In the early afternoon Tonel turns into a battlefield. Only experienced surfers equipped with shortboards are able to tame unregular waves and strong current. It’s only before sunset that Tonel gets friendly again. Latecomers pull their boards from cars and run from the still-crowded parking lot to catch the last wave of the day.
Queen of the southern swell
The next day Rui is gone. There are two old hands, whose task for this morning is to help a small, multicultural group of kooks catch some (not much) waves. The old Volskwagen Transporter bravely takes several large beginner boards to the roof and moves towards Tonel. – No way, the waves are too big – says one of the instructors standing on the cliff and looking at the beautiful, regular, but indeed powerful waves. The caravan of three cars moves in the opposite direction. We leave the town. After a dozen or so minutes we reach Praia do Zavial in Raposeira, southeast of Sagres. – You see! It was here that this surf school bus was going yesterday – I say to Edyta.
It’s only before 10 AM and already not easy to find a empty place in a well-kept parking lot. The sun shines strongly and the wind blows from the beach. It seems to be a good day. And although at first glance, the ocean is calm, almost flat, the instructors decide to stay. It turns out that we don’t have too much time. The rising tide gives us only 2-3 hours window for surfing in this place. The waves are starting to grow.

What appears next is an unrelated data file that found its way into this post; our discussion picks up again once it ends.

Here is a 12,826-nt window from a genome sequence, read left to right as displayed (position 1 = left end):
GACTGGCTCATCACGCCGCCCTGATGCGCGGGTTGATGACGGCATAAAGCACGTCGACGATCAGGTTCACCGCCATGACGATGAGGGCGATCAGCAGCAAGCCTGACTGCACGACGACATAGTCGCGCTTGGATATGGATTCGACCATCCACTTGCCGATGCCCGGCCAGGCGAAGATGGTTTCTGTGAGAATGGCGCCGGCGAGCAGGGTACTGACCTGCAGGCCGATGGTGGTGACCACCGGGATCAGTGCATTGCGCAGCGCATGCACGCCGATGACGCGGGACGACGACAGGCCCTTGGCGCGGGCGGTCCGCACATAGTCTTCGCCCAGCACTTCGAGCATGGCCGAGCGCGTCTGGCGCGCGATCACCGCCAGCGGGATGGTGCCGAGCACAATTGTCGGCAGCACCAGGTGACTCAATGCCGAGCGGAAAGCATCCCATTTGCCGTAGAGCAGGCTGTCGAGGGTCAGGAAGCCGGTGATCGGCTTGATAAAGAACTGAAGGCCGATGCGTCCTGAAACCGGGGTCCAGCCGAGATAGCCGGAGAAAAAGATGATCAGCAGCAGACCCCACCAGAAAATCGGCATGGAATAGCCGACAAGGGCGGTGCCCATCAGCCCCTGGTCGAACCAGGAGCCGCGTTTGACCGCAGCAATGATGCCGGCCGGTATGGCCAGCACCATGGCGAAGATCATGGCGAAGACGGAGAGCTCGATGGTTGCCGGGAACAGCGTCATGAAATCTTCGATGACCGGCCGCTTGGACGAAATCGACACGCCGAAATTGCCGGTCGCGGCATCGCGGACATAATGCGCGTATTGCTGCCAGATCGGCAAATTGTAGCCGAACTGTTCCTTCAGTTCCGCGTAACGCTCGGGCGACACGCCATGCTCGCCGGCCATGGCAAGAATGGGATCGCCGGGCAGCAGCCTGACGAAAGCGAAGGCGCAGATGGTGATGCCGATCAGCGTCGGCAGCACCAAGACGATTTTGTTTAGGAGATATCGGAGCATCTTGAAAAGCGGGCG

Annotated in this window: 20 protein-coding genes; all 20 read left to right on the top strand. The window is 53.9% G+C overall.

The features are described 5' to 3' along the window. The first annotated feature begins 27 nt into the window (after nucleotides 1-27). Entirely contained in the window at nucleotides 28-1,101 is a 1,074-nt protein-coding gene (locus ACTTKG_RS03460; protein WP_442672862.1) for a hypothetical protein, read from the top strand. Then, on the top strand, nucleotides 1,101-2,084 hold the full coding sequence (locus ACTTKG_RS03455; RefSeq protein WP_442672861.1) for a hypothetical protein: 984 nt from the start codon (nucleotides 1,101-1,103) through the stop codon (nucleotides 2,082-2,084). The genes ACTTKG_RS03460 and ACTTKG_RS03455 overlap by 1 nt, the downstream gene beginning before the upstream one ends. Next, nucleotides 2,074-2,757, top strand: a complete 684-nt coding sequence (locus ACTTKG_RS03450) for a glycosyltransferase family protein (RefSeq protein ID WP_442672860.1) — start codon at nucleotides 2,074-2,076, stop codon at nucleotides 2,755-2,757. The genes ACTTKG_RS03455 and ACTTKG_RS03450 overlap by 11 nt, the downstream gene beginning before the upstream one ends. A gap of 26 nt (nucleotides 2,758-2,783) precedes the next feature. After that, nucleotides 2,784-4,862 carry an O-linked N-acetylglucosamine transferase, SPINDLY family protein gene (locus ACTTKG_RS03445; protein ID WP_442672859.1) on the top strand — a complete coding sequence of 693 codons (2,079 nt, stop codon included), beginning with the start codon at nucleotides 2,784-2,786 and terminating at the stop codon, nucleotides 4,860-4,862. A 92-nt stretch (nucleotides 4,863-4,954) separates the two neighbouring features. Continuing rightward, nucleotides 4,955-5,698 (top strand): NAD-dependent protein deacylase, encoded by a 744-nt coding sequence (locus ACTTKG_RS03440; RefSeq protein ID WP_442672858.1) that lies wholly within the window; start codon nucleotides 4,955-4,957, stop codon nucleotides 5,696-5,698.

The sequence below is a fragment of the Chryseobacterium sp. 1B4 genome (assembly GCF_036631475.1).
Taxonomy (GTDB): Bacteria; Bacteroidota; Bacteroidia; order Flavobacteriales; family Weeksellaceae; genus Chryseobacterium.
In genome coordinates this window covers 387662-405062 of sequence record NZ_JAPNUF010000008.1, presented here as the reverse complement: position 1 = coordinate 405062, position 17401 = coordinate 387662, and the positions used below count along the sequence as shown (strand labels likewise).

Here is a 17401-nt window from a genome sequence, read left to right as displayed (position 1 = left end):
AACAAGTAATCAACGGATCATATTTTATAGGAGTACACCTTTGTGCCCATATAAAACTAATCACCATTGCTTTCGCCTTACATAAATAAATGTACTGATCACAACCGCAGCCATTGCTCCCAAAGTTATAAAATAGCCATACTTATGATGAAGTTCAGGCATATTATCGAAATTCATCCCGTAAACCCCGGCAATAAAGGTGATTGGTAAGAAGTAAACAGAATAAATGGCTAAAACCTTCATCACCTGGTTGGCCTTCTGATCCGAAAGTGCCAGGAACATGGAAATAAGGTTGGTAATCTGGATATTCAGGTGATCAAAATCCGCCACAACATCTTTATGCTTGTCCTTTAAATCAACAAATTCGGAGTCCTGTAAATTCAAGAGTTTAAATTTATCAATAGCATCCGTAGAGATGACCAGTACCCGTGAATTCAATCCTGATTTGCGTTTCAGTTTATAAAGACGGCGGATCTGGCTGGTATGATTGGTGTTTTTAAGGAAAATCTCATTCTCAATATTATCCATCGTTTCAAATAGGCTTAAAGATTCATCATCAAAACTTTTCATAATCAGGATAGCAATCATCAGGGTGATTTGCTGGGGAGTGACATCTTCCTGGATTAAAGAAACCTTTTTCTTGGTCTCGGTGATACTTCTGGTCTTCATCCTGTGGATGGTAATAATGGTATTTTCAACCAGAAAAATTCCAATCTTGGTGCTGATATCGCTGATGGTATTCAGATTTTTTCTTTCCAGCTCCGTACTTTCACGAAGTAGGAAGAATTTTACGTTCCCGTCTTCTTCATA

The say that there’s strong localism at Praia do Zavial. We don’t care that much, because the rational part of my brain tells me to stay away from the most terrifying zone situated by the cliff, to the right side of the beach. At this point of my surfing „career” it’s much safer (for everyone) to leave it to the pros and take some pictures instead.
For beginners and intermediate surfers, there are the remaining several hundred meters of beach – practically all middle and left sections. Numerous closeouts make it difficult for long rides, but those who wait will be rewarded. A phenomenon of retreating waves (so-called undertow) spices up the session. The feeling of sucking in and spitting out, preceded by the cap from the breaking wave is an intriguing experience. Thanks to it the respect for this spot can be even greater.
After two hours in the water and a short picnic, during which I jealously watched the locals fighting with a fast and strong wave at the cliff, we packed our clothes and returned to the full packed parking lot. The second day of surfing in Sagres is coming to an end.
What’s left is just a visit to Lagos. A delicious tuna, seafood and home-made sweet potato chips at Mar d’Estorias and an autumn surf trip will be a history. We head home in the early morning leaving behind another good surfing day in Sagres.
Thanks for reading. Now go surf!